Despite following the spec, Dropbox was able to customize Material Design to showcase their brand values, which is very important for anyone’s app. By using special elements like illustrations, you are able to maintain your personality even if you decide to use UX-cues from a design language.
- Keep your styles consistent
- Use the same personality throughout platforms
- Have fun with it, and remember that deviation from the spec is not a bad thing.
Airbnb is pretty amazing when it comes to their use of Material Design, mostly because they deviate the most from it.
Airbnb has, in my opinion, nailed the art of showcasing brand within design languages. Through the use of custom icons, fresh imagery, custom elements, and some pretty awesome typography, Airbnb was able to get a really nice aesthetic in their apps. Somehow, they do all of this while remaining on spec. So let’s see what we can learn from them:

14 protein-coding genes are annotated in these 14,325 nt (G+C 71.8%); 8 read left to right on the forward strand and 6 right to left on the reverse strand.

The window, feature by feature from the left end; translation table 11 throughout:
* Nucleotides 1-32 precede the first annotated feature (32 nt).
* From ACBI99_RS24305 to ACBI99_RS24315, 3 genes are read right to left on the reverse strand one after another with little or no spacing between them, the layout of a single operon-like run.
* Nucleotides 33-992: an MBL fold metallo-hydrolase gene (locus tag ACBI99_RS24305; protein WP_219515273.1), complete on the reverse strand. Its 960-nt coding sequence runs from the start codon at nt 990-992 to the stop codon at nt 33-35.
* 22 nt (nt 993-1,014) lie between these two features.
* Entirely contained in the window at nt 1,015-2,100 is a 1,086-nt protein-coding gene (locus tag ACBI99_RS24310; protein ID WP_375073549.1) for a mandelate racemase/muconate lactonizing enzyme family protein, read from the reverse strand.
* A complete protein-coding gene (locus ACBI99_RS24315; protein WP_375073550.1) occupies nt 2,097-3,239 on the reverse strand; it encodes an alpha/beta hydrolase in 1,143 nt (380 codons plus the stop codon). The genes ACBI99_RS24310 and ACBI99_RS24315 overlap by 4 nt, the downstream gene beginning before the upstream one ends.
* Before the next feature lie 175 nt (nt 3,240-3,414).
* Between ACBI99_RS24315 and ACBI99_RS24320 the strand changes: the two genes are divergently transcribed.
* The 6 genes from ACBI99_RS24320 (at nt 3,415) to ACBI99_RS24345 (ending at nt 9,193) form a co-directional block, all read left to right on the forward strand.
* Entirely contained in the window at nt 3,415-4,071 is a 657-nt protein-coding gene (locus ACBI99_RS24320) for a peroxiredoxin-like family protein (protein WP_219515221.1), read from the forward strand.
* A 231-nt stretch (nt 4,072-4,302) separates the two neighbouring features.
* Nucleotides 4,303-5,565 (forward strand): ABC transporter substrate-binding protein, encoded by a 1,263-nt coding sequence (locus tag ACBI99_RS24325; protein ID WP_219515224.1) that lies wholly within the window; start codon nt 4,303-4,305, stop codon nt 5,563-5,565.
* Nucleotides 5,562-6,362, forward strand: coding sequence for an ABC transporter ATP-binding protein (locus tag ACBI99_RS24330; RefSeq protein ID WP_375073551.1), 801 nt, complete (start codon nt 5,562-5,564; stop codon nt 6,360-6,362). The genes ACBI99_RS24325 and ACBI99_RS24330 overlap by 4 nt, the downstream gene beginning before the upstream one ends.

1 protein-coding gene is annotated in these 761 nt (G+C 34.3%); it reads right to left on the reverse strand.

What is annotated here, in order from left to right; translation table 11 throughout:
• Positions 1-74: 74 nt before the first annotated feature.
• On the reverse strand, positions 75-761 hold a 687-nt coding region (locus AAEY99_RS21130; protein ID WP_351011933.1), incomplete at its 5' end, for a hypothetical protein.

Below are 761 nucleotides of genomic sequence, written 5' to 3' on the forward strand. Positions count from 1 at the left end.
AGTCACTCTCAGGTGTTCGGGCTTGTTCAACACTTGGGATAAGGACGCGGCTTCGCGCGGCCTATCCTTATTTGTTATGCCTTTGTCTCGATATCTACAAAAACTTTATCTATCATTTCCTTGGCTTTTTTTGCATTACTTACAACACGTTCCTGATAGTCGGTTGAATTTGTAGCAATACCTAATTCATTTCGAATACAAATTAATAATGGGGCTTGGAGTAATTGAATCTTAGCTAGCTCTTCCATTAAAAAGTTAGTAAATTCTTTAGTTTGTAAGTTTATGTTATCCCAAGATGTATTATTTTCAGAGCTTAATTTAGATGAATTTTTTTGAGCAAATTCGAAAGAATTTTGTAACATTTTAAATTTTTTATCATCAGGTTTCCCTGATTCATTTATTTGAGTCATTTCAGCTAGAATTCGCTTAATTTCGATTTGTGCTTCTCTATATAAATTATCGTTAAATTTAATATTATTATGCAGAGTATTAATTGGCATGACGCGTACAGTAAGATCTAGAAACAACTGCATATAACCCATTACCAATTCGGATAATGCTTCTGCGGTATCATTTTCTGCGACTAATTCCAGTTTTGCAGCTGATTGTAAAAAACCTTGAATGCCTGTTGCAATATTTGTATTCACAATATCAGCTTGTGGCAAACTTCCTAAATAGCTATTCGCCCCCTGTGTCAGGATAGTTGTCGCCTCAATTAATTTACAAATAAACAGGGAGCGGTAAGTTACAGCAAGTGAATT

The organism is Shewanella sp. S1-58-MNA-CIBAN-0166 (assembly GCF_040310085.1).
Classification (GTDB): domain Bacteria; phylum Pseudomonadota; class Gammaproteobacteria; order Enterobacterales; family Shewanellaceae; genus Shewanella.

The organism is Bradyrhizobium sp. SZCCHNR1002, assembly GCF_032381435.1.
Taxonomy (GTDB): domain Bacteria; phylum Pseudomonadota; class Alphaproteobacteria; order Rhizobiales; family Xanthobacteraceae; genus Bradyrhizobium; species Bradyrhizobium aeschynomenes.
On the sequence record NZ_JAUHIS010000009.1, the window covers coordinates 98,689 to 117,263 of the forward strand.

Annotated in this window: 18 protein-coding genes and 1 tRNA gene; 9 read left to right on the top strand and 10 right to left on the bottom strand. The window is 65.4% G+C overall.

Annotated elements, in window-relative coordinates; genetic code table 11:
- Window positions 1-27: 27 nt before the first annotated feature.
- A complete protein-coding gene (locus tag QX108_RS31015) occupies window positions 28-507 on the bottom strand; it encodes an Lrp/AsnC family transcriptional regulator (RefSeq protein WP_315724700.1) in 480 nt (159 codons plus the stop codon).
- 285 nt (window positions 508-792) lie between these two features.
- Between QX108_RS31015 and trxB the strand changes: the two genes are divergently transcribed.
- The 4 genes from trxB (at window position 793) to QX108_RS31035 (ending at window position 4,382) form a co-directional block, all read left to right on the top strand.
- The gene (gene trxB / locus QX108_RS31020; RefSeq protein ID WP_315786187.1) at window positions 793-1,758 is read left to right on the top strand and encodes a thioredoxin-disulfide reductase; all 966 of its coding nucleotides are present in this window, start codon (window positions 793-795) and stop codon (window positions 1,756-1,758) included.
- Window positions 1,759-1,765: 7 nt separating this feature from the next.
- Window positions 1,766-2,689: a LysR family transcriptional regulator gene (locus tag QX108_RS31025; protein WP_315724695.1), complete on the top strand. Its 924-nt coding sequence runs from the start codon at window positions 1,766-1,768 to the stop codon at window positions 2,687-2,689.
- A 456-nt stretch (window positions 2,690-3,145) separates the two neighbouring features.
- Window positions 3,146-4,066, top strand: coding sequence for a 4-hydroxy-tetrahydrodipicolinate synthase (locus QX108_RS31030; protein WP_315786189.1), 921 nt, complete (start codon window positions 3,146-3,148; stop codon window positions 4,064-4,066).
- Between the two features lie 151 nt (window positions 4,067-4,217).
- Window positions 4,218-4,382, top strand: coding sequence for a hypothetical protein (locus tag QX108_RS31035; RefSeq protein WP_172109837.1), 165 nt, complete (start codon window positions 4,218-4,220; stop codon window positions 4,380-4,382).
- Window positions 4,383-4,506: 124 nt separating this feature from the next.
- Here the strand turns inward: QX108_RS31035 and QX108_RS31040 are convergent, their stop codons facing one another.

Airbnb uses a lot of aspects from other platforms, especially web, and this creates an uber-cohesive experience which can be enjoyed by users. So here’s what they did right!
- Typography is important, make sure to make it different.
- Icons don’t have to be from the icon pack!
- Use colors! Lots and lots of colors!
Final thoughts after an article full of rambling
First of all, congratulations on making it this far. This is my first design article and the fact that you dragged yourself to the end shows me immense support. Also, I’m not writing this as a way to shoot down a group of designers, but to offer insight on mistakes I made when I started. I truly believe that design languages like Material provide new designers a great way to learn more about the realm of design, and they also offer opportunities to experiment for the more experienced.
I would love to hear your thoughts (the negatives as well) and I also wouldn’t mind a recommend ?.
Thank you for reading, and keep up to date with my work on dribbble!